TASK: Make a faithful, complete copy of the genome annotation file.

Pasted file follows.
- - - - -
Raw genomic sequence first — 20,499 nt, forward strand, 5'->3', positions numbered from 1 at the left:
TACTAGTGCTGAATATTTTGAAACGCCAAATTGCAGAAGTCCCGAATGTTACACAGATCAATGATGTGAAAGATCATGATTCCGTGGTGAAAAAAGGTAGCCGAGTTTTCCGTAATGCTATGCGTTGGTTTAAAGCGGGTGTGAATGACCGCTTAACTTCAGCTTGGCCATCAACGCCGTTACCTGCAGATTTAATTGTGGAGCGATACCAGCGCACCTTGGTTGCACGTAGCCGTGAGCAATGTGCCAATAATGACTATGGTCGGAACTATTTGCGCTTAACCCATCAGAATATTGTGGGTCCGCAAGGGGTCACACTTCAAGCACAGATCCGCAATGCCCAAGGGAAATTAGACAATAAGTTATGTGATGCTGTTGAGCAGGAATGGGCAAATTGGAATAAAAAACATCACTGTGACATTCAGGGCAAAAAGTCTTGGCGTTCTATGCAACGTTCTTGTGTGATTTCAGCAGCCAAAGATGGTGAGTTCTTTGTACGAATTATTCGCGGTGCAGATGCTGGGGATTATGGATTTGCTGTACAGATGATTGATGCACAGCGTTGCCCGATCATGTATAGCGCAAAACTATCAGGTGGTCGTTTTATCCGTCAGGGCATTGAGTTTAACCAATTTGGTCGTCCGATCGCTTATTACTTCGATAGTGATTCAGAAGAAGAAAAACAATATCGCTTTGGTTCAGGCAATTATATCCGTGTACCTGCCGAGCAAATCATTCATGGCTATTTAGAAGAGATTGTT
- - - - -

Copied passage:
Raw genomic sequence first — 20,499 nt, forward strand, 5'->3', positions numbered from 1 at the left:
TACTAGTGCTGAATATTTTGAAACGCCAAATTGCAGAAGTCCCGAATGTTACACAGATCAATGATGTGAAAGATCATGATTCCGTGGTGAAAAAAGGTAGCCGAGTTTTCCGTAATGCTATGCGTTGGTTTAAAGCGGGTGTGAATGACCGCTTAACTTCAGCTTGGCCATCAACGCCGTTACCTGCAGATTTAATTGTGGAGCGATACCAGCGCACCTTGGTTGCACGTAGCCGTGAGCAATGTGCCAATAATGACTATGGTCGGAACTATTTGCGCTTAACCCATCAGAATATTGTGGGTCCGCAAGGGGTCACACTTCAAGCACAGATCCGCAATGCCCAAGGGAAATTAGACAATAAGTTATGTGATGCTGTTGAGCAGGAATGGGCAAATTGGAATAAAAAACATCACTGTGACATTCAGGGCAAAAAGTCTTGGCGTTCTATGCAACGTTCTTGTGTGATTTCAGCAGCCAAAGATGGTGAGTTCTTTGTACGAATTATTCGCGGTGCAGATGCTGGGGATTATGGATTTGCTGTACAGATGATTGATGCACAGCGTTGCCCGATCATGTATAGCGCAAAACTATCAGGTGGTCGTTTTATCCGTCAGGGCATTGAGTTTAACCAATTTGGTCGTCCGATCGCTTATTACTTCGATAGTGATTCAGAAGAAGAAAAACAATATCGCTTTGGTTCAGGCAATTATATCCGTGTACCTGCCGAGCAAATCATTCATGGCTATTTAGAAGAGATTGTT